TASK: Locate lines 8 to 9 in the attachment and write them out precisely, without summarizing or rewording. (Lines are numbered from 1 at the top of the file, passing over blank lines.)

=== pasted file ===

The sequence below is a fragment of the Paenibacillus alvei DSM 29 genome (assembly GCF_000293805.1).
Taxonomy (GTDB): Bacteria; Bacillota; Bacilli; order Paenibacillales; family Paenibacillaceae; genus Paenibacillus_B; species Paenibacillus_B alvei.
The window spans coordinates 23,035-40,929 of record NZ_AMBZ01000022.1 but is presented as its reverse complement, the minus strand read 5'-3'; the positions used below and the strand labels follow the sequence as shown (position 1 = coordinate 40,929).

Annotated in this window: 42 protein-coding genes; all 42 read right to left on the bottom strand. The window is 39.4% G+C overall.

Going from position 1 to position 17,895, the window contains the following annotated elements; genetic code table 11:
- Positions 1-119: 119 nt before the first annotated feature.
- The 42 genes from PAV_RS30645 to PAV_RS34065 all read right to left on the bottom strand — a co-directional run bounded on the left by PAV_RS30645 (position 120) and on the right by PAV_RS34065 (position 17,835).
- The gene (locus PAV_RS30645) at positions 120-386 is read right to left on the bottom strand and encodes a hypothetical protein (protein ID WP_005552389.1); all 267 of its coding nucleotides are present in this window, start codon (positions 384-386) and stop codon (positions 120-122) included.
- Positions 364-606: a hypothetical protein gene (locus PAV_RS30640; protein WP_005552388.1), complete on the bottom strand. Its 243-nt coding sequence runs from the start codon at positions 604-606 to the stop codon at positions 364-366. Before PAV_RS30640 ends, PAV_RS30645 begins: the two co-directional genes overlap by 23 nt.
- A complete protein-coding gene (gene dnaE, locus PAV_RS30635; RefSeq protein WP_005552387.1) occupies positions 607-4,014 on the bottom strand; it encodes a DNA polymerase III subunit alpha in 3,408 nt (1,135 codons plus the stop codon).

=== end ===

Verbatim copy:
- The gene (locus PAV_RS30645) at positions 120-386 is read right to left on the bottom strand and encodes a hypothetical protein (protein ID WP_005552389.1); all 267 of its coding nucleotides are present in this window, start codon (positions 384-386) and stop codon (positions 120-122) included.
- Positions 364-606: a hypothetical protein gene (locus PAV_RS30640; protein WP_005552388.1), complete on the bottom strand. Its 243-nt coding sequence runs from the start codon at positions 604-606 to the stop codon at positions 364-366. Before PAV_RS30640 ends, PAV_RS30645 begins: the two co-directional genes overlap by 23 nt.